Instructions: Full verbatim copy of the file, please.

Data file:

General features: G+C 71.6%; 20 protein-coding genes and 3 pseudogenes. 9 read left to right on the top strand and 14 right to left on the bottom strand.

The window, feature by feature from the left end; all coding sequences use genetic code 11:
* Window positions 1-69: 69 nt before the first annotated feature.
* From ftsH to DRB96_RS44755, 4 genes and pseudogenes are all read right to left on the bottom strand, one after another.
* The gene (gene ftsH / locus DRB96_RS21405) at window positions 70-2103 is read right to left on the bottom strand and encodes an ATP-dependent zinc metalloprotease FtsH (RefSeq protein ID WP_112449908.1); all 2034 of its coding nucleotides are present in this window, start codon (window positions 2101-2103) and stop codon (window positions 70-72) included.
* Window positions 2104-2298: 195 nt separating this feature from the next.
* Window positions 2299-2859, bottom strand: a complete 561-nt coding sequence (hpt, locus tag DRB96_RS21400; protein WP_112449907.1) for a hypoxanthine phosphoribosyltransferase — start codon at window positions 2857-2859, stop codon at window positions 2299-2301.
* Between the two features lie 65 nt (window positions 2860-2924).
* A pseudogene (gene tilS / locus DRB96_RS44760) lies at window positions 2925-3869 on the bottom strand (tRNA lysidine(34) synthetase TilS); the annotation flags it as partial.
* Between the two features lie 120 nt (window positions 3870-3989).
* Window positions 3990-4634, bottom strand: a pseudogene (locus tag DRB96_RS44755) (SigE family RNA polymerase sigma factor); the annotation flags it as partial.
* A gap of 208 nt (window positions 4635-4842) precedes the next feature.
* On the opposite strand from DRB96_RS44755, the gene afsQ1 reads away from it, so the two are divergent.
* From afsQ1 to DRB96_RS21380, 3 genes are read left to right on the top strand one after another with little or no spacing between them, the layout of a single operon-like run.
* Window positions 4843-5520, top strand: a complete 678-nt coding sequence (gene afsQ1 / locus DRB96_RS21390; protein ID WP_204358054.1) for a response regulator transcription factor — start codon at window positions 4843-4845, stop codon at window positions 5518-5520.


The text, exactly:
General features: G+C 71.6%; 20 protein-coding genes and 3 pseudogenes. 9 read left to right on the top strand and 14 right to left on the bottom strand.

The window, feature by feature from the left end; all coding sequences use genetic code 11:
* Window positions 1-69: 69 nt before the first annotated feature.
* From ftsH to DRB96_RS44755, 4 genes and pseudogenes are all read right to left on the bottom strand, one after another.
* The gene (gene ftsH / locus DRB96_RS21405) at window positions 70-2103 is read right to left on the bottom strand and encodes an ATP-dependent zinc metalloprotease FtsH (RefSeq protein ID WP_112449908.1); all 2034 of its coding nucleotides are present in this window, start codon (window positions 2101-2103) and stop codon (window positions 70-72) included.
* Window positions 2104-2298: 195 nt separating this feature from the next.
* Window positions 2299-2859, bottom strand: a complete 561-nt coding sequence (hpt, locus tag DRB96_RS21400; protein WP_112449907.1) for a hypoxanthine phosphoribosyltransferase — start codon at window positions 2857-2859, stop codon at window positions 2299-2301.
* Between the two features lie 65 nt (window positions 2860-2924).
* A pseudogene (gene tilS / locus DRB96_RS44760) lies at window positions 2925-3869 on the bottom strand (tRNA lysidine(34) synthetase TilS); the annotation flags it as partial.
* Between the two features lie 120 nt (window positions 3870-3989).
* Window positions 3990-4634, bottom strand: a pseudogene (locus tag DRB96_RS44755) (SigE family RNA polymerase sigma factor); the annotation flags it as partial.
* A gap of 208 nt (window positions 4635-4842) precedes the next feature.
* On the opposite strand from DRB96_RS44755, the gene afsQ1 reads away from it, so the two are divergent.
* From afsQ1 to DRB96_RS21380, 3 genes are read left to right on the top strand one after another with little or no spacing between them, the layout of a single operon-like run.
* Window positions 4843-5520, top strand: a complete 678-nt coding sequence (gene afsQ1 / locus DRB96_RS21390; protein ID WP_204358054.1) for a response regulator transcription factor — start codon at window positions 4843-4845, stop codon at window positions 5518-5520.